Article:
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New 41st Street pedestrian bridge in Bronzeville opens

City leaders and members of the Bronzeville community recently held a ribbon-cutting ceremony for the new 41st Street Pedestrian Bridge over South Lake Shore Drive and the railroad tracks. The new, S-shaped, 1,470- foot-long span, constructed by the Chicago Department of Transportation (CDOT) for the Chicago Park District, will improve lakefront access on the South Side. It is fully ADA accessible, with ramps to accommodate bicycles, wheel chairs and emergency vehicles.

“For far too long, residents of this community could see the lakefront, but they couldn’t easily reach it,” Mayor Emanuel said. “This new bridge connects Bronzeville residents to our lakefront and the new 41st Street Beach and it builds on the great energy we are seeing thanks to the investments that we have made in this community.”

Increasing access to the lakefront is a key goal of Building on Burnham, Mayor Emanuel’s comprehensive plan to invest in the Lakefront, the Chicago River and natural areas in neighborhoods throughout the City.

The 41st Street project is the second of five bridge projects announced by Mayor Emanuel to improve access to the lakefront on the city’s South Side. A striking new suspension bridge for pedestrians and bikes at 35th Street opened in November 2016. It replaced an outmoded, non-ADA accessible pedestrian bridge.

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Chicago moves forward with lakefront 41st Street bridge project. (Chicago Department of Transportation)

A third project, starting next year, will replace the existing deteriorated and non-ADA compliant pedestrian bridge at 43rd Street. It features a similar design as the new 41st Street Bridge. Both spans are designed by AECOM with Cordogan, Clark & Associates. The inclined arch mono-truss structures support large, graceful S-curves that echo the curves of the walkways in Burnham Park.

“Today’s opening of a second beautiful, modern pedestrian bridge in the 4th Ward, underscores the significant strides we are making to ensure all residents have convenient and ADA-compliant access to the lakefront,” Alderman Sophia King said. “Similar to the recently opened pedestrian bridge at 35th Street, this bridge is an investment in our community stimulating job growth and recreational opportunities.”

In addition, a vehicular bridge over the railroad tracks at Oakwood Boul- evard/39th Street is currently under reconstruction and scheduled for completion in mid-2019. Plans are being finalized for a fifth project to replace the bridge over the railroad tracks at 31st Street, scheduled to begin next year.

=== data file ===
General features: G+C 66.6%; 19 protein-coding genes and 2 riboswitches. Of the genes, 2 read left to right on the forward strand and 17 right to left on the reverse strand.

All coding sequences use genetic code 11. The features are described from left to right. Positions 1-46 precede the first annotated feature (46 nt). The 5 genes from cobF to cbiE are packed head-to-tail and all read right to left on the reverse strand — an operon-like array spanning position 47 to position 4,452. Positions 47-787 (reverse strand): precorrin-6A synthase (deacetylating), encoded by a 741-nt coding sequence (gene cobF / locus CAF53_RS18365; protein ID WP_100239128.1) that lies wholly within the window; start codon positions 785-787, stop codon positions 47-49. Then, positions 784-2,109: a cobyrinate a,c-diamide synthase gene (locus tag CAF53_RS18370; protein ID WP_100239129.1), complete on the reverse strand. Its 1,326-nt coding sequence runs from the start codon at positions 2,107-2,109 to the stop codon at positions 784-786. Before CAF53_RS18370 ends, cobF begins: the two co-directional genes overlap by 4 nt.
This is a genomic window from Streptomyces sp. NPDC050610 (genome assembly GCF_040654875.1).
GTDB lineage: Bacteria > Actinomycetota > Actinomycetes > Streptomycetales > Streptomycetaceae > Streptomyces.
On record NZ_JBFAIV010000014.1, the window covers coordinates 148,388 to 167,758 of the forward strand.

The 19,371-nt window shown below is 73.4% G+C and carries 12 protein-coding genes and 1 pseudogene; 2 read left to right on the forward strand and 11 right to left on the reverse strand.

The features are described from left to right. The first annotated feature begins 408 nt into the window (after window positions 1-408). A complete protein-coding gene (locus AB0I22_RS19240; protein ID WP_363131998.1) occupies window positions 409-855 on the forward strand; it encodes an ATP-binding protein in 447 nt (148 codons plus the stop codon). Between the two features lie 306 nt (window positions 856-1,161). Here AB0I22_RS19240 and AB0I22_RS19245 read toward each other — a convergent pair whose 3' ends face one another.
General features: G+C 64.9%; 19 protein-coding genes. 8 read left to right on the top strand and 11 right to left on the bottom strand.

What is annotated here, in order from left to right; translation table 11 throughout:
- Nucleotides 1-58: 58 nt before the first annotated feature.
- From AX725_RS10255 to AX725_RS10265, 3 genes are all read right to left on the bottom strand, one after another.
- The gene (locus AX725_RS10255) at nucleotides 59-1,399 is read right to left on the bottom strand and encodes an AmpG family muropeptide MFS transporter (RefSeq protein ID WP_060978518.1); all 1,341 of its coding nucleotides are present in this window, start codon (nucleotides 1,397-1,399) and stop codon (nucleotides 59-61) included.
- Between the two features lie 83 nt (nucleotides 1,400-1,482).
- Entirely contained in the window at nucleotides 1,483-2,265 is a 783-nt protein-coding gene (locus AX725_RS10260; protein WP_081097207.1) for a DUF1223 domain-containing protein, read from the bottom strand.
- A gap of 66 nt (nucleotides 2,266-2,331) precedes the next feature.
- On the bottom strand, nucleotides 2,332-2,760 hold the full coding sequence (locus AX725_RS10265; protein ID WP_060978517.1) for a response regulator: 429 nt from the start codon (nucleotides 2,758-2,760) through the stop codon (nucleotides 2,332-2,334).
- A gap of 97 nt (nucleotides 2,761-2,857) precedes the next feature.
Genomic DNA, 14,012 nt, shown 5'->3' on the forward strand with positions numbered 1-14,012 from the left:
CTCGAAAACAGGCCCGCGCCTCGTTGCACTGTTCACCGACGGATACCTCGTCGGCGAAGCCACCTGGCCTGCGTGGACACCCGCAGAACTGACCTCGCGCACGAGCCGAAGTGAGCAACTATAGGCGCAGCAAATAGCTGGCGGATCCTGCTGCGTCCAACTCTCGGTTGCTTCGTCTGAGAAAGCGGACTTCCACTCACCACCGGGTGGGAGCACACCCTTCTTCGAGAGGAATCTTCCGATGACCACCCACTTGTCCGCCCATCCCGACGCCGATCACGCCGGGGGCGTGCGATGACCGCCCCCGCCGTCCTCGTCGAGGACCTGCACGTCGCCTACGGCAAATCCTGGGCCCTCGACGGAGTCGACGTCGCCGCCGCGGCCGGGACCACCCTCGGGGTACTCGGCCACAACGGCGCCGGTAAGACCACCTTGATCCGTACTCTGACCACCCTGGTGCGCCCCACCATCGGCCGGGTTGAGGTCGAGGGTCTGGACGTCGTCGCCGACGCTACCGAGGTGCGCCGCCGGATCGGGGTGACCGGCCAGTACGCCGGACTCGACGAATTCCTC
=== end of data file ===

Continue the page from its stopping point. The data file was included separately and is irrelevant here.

“The 41st Street Pedestrian and Bike Bridge is another example of the City of Chicago, State of Illinois and Federal Government working together with leadership from Mayor Rahm Emanuel to make something good happen for the City of Chicago,” U.S. Congressman Danny K. Davis said.

“I was proud to support the federal TIGER grant from the U.S. Department of Transportation that helped provide the funding for the 41st Street pedestrian and bike bridge,” U.S. Senator Dick Durbin said. “This is another good example of investment in community infrastructure projects and I thank Mayor Emanuel for his partnership and leadership in these efforts.”

“Investing in our infrastructure creates jobs, drives economic growth and makes Chicago an even better place to call home,” U.S. Senator Tammy Duckworth said. “I’m glad to see this new pedestrian bridge will be fully accessible for people with disabilities, and I’ll continue working to secure federal resources for projects like these that modernize our transportation infrastructure throughout the state.”

The $33 million 41st Street project was supported by an $18.76 million Transportation Investment Generating Economic Recovery (TIGER) competitive grant from the U.S. Department of Transportation. Additional funding comes from other federal and state sources. The prime contractor is FH Paschen and the construction manager was Transystems.

“CDOT is thrilled to cut the ribbon for this new bridge that will greatly improve access to Chicago’s lakefront for people of all ages and levels of mobility, whether they are walking, biking, in wheelchairs or pushing stroll-

ers,” CDOT Commissioner Rebekah Scheinfeld said. “We’d like to thank our federal and state partners for supporting this project and our larger goal of Building a New Chicago for the 21st Century.”

The bridge design was developed in coordination with the Chicago Park District and the Chicago Housing Authority (CHA). It will directly connect Lake Park Crescent, 348 new units of mixed-income housing created through CHA’s Plan for Trans-

formation, and its neighboring park with the Oakwood/41st Street Beach, recently created as part of the Lake Michigan shoreline revetment reconstruction.

“Chicago’s lakefront is among our city’s most valuable gems,” said Chicago Park District General Superintendent Mike Kelly. “For generations, the residents of Bronzeville who live a stone’s throw away from the lake, did not have direct access. The completion of the 41st Street Bridge connects the children and families of this neighborhood to the lake, encourages walking, biking and other physical activity and strengthens the community.”

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